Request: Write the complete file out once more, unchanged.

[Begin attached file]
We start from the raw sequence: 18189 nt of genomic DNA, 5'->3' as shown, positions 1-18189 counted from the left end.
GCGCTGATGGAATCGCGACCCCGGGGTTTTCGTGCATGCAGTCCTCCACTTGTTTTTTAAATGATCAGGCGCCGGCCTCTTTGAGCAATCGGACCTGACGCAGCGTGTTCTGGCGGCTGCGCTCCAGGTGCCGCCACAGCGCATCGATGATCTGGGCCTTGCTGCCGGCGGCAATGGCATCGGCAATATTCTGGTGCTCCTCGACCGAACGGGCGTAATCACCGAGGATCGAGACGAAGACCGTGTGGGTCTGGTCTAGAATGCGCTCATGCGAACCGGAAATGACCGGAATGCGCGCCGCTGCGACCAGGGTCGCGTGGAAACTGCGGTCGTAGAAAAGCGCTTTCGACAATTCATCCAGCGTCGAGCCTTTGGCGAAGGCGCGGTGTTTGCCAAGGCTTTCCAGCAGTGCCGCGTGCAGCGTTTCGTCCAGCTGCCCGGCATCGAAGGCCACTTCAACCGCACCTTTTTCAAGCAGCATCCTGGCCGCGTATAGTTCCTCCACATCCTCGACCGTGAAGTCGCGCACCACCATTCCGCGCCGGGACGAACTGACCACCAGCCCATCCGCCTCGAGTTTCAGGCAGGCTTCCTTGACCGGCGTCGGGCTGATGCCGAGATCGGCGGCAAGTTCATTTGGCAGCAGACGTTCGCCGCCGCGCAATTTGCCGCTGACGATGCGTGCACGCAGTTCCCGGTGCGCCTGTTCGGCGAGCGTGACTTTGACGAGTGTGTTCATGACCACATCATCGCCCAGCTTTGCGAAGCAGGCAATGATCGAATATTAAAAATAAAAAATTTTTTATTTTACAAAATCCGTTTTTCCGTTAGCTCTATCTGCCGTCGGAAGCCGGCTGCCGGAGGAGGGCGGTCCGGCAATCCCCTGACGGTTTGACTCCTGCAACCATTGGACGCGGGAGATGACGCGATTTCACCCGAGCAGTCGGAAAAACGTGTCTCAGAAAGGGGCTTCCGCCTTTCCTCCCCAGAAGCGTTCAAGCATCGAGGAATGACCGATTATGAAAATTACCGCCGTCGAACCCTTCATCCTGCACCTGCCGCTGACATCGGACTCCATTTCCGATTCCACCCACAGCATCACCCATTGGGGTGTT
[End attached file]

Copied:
We start from the raw sequence: 18189 nt of genomic DNA, 5'->3' as shown, positions 1-18189 counted from the left end.
GCGCTGATGGAATCGCGACCCCGGGGTTTTCGTGCATGCAGTCCTCCACTTGTTTTTTAAATGATCAGGCGCCGGCCTCTTTGAGCAATCGGACCTGACGCAGCGTGTTCTGGCGGCTGCGCTCCAGGTGCCGCCACAGCGCATCGATGATCTGGGCCTTGCTGCCGGCGGCAATGGCATCGGCAATATTCTGGTGCTCCTCGACCGAACGGGCGTAATCACCGAGGATCGAGACGAAGACCGTGTGGGTCTGGTCTAGAATGCGCTCATGCGAACCGGAAATGACCGGAATGCGCGCCGCTGCGACCAGGGTCGCGTGGAAACTGCGGTCGTAGAAAAGCGCTTTCGACAATTCATCCAGCGTCGAGCCTTTGGCGAAGGCGCGGTGTTTGCCAAGGCTTTCCAGCAGTGCCGCGTGCAGCGTTTCGTCCAGCTGCCCGGCATCGAAGGCCACTTCAACCGCACCTTTTTCAAGCAGCATCCTGGCCGCGTATAGTTCCTCCACATCCTCGACCGTGAAGTCGCGCACCACCATTCCGCGCCGGGACGAACTGACCACCAGCCCATCCGCCTCGAGTTTCAGGCAGGCTTCCTTGACCGGCGTCGGGCTGATGCCGAGATCGGCGGCAAGTTCATTTGGCAGCAGACGTTCGCCGCCGCGCAATTTGCCGCTGACGATGCGTGCACGCAGTTCCCGGTGCGCCTGTTCGGCGAGCGTGACTTTGACGAGTGTGTTCATGACCACATCATCGCCCAGCTTTGCGAAGCAGGCAATGATCGAATATTAAAAATAAAAAATTTTTTATTTTACAAAATCCGTTTTTCCGTTAGCTCTATCTGCCGTCGGAAGCCGGCTGCCGGAGGAGGGCGGTCCGGCAATCCCCTGACGGTTTGACTCCTGCAACCATTGGACGCGGGAGATGACGCGATTTCACCCGAGCAGTCGGAAAAACGTGTCTCAGAAAGGGGCTTCCGCCTTTCCTCCCCAGAAGCGTTCAAGCATCGAGGAATGACCGATTATGAAAATTACCGCCGTCGAACCCTTCATCCTGCACCTGCCGCTGACATCGGACTCCATTTCCGATTCCACCCACAGCATCACCCATTGGGGTGTT